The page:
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The GNU privacy guard: GPG - gpg gnu security encryption

System System

Date 27.03.2011

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"The GNU privacy guard (GPG) suite lets you to secure your files using the PKI system. This suite is also very flexible, for example you can store the keyring of multiple users on a single machine. "

The GNU Privacy Guard

The GNU Privacy Guard (GPG) is a cryptographic suite released under the GPL license.

GPG uses the public/private key cryptography architecture to encrypt/decrypt the contents in a safe way.

With this software you can easly manage your keys and use cryptography to secure your file and communication.

You can use it to encrypt file, emails and everything you want!

Key management

Generate your first keys

The first step you have to do in order to use gpg, is to generate your keys. With the keys you’ll be able to encrypt and decrypt file.

So use the “gpg –gen-key” to generate the keys. This command acts in an interactive way and you must answer to some questions.

 

First, you have to choose the kind of key. The first option is selected by default and you should choose it so at the end, in your keyring, will be available two keys. Note that with the third and fourth options, you’ll obtain a key that can be used only to sign and not to encrypt.

root@debian:~# gpg --gen-key
gpg (GnuPG) 1.4.10; Copyright (C) 2008 Free Software Foundation, Inc.
This is free software: you are free to change and redistribute it.
There is NO WARRANTY, to the extent permitted by law.

Please select what kind of key you want:
(1) RSA and RSA (default)
(2) DSA and Elgamal
(3) DSA (sign only)
(4) RSA (sign only)

Your selection? 1

Here, you’re asked to choose the expiration date of your key. Choose the most appropriate option that fits your needs. In our example the key will never expire.

RSA keys may be between 1024 and 4096 bits long.
What keysize do you want? (2048)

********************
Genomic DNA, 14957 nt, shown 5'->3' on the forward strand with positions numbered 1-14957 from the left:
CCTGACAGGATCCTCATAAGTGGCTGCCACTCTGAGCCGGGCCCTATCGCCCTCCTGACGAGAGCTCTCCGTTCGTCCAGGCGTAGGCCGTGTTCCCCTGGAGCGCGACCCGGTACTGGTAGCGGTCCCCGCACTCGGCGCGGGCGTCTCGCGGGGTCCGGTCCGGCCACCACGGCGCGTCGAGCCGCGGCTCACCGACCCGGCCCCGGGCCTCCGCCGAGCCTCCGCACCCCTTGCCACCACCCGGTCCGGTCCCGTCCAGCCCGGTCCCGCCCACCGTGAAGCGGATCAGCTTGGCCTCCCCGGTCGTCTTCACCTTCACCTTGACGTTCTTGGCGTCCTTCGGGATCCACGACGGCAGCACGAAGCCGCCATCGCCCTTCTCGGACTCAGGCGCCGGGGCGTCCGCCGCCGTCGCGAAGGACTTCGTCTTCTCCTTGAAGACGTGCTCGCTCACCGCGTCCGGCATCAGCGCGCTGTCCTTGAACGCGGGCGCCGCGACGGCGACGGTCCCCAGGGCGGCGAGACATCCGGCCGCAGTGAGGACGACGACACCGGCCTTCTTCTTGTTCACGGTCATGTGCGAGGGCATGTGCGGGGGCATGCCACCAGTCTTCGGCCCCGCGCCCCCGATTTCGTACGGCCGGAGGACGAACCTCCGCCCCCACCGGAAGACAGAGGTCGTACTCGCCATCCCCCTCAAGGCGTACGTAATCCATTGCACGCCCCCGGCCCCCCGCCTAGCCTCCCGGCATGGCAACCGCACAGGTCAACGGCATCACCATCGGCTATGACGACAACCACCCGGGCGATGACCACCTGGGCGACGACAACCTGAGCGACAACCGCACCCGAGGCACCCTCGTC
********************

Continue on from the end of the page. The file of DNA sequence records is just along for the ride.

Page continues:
Requested keysize is 2048 bits
Then you have to choose the length of your keys. 2048 bits is a reasonable choice.
Please specify how long the key should be valid.
0 = key does not expire
<n> = key expires in n days
<n>w = key expires in n weeks
<n>m = key expires in n months
<n>y = key expires in n years
Key is valid for? (0)
Key does not expire at all

At the end, if you’re satisfied confirm whit “y”.

Is this correct (y/N) y

Now it’s time to insert the data about the user ID, which will identify your key. So insert the real name, the email address and a comment about the key.

You need a user ID to identify your key; the software constructs the user ID
from the Real Name, Comment and Email Address in this form:
"Heinrich Heine (Der Dichter) "

Real name: James Smith
Email address: james@localhost
Comment: My First Key
You selected this USER-ID:
"James Smith (My First Key) "

It’s time to insert the passphrase of your key. This is one of the most important steps, because the passphrase will protect your private key, so you must to be careful and choose a very strong password.

Like every password, don’t use dictionary words, real name, birth date and everything that can be found easily. Instead use numbers, lower and upper case letters and punctuation. If an attacker will gain the access on your private key, he must first bypass the encryption on the key (he must break the passphrase), so a weak password means that the risk to lose all the encrypted files is very high.

Change (N)ame, (C)omment, (E)mail or (O)kay/(Q)uit? O
Then confirm with “O” your insertion.
You need a Passphrase to protect your secret key.

Enter passphrase:

Repeat passphrase: 

In this step gpg will generate the public and private key. As you can see the keys are generated using “a lot of random bytes” and is better if you can perform some other actions (move the mouse, type something with the keyboard, open some applications, etc.).

At the end of the process you will obtain the key ID. In our case the ID is 4CF30FD4.

We need to generate a lot of random bytes. It is a good idea to perform
some other action (type on the keyboard, move the mouse, utilize the
disks) during the prime generation; this gives the random number
generator a better chance to gain enough entropy.

Not enough random bytes available. Please do some other work to give
the OS a chance to collect more entropy! (Need 268 more bytes)
.+++++
+++++
We need to generate a lot of random bytes. It is a good idea to perform
some other action (type on the keyboard, move the mouse, utilize the
disks) during the prime generation; this gives the random number